• How does non-violence enhance resilience and innovation?
  • How does resistance without violence cause civil disruption?
  • How can one change his or her opponent’s loyalty without force?
  • How does one transform current attitudes that non-violent protest is ineffective and ideologically unrealistic?
Erica Chenoweth, Ph.D., is currently a Visiting Scholar at both the Institute of International Studies at the University of California at Berkeley and the Center for International Security and Cooperation at Stanford University. Her books include: Why Democracy Encourages Terrorism (under contract with Columbia University Press); Why Civil Resistance Works: The Strategic Logic of Nonviolent Conflict (Columbia University Press, 2011) with Maria J. Stephan of the U.S. State Department; and Rethinking Violence: States and Non-State Actors in Conflict (MIT Press, 2010) with Adria Lawrence of Yale.

Prof. Chenoweth hosts a blog called Rational Insurgent and is an occasional blogger at The Monkey Cage and Duck of Minerva. Chenoweth teaches courses on international relations, terrorism, civil war, and contemporary warfare. She was honored as the 2010 recipient of the Carol Baker Memorial Prize for junior faculty excellence in teaching and research at Wesleyan.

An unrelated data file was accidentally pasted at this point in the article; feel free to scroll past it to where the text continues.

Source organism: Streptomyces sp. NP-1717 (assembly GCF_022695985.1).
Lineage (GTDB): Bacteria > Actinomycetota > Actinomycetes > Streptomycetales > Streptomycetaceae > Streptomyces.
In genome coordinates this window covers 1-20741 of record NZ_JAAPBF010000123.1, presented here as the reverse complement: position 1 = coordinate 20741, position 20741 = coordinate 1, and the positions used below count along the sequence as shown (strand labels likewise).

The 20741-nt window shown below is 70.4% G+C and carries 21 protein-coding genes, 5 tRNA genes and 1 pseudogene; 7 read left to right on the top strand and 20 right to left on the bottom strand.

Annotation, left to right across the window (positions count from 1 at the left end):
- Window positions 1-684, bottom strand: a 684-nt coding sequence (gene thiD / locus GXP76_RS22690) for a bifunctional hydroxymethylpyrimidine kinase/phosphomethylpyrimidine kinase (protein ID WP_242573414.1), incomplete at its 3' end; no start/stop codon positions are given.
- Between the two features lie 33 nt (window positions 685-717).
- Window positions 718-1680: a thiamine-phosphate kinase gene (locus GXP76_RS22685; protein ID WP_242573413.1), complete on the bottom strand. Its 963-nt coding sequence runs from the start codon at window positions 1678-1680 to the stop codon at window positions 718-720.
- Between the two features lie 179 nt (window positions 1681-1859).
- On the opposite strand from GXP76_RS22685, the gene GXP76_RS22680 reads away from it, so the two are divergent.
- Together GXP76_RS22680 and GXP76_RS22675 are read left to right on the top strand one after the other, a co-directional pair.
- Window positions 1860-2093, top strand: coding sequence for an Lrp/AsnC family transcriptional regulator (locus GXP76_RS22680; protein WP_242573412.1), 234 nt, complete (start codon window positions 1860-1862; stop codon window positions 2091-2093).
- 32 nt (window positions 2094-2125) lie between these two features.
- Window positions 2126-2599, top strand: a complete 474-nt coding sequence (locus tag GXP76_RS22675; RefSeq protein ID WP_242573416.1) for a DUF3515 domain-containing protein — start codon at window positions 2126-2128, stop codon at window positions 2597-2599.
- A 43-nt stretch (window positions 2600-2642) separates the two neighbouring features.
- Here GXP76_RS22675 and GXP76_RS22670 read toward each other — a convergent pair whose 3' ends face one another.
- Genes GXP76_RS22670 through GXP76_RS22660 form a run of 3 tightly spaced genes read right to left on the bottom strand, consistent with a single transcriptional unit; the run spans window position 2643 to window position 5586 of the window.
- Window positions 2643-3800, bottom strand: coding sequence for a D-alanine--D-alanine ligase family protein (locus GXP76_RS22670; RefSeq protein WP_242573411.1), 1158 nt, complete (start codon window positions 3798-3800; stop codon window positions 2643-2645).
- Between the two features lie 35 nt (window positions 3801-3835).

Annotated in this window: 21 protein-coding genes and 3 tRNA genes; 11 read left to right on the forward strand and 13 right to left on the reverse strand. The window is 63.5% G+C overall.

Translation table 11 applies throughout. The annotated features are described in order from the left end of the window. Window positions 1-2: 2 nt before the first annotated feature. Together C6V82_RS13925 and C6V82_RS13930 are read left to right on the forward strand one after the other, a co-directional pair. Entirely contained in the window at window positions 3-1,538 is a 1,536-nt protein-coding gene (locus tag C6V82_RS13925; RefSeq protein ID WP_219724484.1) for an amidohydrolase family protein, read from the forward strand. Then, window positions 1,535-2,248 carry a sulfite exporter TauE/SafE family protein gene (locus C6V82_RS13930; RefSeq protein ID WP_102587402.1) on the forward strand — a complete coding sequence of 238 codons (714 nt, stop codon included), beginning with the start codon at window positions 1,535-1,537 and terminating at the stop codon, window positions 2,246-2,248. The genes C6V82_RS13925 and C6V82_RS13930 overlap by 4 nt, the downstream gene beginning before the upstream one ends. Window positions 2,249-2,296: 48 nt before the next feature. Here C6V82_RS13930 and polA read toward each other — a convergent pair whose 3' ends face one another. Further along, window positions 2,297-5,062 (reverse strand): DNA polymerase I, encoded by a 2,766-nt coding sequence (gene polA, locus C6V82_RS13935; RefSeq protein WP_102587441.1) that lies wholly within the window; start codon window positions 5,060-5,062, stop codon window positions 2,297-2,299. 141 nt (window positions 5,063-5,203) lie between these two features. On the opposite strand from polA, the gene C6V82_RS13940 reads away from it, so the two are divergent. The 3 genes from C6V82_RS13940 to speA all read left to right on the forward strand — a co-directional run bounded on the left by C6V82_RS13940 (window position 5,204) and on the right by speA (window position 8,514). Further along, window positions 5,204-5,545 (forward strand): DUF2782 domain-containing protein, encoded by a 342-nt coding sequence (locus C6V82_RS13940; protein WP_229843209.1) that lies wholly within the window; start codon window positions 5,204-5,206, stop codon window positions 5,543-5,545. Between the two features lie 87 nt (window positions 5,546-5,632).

Please join us for the final 2012 Martin Luther King Jr. Celebration event, Prof. Chenoweth’s talk, “Why Civil Resistance Works: Nonviolence in the Past and Future,” at Rockefeller 003 at 4:30 pm, February 3, 2012.

Wednesday, February 1, 2012

MLDP Recap: Design For The User Experience

Read a student's account of our most recent session in our Management Leadership and Development program below. For more information, about MLDP, click here.
This past Tuesday, MLDP students participated in a session set up by David Uejio on Presentation Design. This session introduced a design approach to presenting information and gave students the opportunity the practice the techniques David Uejio spoke about.